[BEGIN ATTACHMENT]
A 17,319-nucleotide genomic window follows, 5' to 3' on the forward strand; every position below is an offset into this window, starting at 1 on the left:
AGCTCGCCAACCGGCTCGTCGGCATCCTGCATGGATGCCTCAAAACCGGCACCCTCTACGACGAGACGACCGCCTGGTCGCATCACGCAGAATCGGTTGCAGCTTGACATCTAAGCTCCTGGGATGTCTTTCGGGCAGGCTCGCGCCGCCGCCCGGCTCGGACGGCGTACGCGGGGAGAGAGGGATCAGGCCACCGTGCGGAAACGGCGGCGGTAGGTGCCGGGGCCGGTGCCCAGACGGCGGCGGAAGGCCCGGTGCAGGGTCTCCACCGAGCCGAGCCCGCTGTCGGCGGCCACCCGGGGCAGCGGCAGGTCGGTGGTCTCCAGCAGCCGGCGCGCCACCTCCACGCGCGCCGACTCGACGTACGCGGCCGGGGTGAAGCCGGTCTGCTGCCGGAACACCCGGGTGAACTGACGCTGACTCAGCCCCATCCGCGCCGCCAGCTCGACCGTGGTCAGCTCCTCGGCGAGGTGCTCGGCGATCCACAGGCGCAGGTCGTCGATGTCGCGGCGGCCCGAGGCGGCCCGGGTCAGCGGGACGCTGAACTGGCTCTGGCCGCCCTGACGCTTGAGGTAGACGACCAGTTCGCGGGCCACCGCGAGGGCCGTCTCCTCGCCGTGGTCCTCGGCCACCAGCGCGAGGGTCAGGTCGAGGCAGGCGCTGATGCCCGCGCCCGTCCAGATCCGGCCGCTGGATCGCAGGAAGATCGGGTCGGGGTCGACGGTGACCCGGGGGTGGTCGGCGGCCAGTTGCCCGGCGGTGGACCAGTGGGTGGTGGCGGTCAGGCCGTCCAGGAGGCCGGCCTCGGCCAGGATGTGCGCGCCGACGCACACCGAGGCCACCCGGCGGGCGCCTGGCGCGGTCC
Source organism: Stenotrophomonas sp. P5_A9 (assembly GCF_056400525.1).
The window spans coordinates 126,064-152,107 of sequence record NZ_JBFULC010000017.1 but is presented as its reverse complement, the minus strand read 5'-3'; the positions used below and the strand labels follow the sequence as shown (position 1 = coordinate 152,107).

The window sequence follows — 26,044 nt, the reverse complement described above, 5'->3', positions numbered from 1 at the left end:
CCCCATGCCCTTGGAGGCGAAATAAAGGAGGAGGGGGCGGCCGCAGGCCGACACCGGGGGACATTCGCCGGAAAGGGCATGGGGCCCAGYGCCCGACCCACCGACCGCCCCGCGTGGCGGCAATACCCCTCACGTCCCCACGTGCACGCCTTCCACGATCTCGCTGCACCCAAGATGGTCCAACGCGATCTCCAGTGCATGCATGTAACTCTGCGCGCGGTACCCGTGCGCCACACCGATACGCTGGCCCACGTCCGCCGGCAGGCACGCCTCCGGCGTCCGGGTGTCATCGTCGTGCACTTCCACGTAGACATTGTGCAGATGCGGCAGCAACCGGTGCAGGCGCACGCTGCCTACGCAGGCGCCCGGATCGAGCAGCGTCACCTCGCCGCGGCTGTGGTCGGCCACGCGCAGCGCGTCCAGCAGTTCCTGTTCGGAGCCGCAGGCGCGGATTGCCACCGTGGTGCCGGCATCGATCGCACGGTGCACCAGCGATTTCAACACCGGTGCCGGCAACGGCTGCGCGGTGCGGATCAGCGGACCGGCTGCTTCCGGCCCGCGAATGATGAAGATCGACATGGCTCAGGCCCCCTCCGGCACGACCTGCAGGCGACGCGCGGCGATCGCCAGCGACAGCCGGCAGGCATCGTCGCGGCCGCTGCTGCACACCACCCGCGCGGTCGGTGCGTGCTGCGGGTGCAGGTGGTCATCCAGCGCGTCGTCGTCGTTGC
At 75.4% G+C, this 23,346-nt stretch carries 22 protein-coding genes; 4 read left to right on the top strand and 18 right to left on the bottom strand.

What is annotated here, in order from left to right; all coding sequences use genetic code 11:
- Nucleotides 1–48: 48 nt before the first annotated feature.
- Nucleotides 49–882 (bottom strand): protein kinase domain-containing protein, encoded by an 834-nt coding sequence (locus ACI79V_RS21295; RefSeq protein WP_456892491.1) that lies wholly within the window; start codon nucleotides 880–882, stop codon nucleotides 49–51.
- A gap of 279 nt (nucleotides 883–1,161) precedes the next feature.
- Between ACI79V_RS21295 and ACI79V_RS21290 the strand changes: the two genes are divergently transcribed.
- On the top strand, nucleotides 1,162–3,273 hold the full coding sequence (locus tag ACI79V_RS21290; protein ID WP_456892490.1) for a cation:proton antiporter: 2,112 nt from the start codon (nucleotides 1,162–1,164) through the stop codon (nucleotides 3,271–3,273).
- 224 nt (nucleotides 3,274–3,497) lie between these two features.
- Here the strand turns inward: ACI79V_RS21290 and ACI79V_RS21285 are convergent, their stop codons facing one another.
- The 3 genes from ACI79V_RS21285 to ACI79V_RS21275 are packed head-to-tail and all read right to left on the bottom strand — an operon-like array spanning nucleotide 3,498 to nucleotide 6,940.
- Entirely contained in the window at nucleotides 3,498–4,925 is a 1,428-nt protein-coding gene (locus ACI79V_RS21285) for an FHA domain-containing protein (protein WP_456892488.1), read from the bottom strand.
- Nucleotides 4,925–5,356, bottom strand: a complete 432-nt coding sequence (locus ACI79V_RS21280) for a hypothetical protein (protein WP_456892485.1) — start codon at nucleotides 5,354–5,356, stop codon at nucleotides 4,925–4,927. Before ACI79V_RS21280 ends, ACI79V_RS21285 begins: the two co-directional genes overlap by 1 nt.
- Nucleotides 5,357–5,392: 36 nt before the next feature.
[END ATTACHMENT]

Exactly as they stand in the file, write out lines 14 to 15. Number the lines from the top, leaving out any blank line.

- 224 nt (nucleotides 3,274–3,497) lie between these two features.
- Here the strand turns inward: ACI79V_RS21290 and ACI79V_RS21285 are convergent, their stop codons facing one another.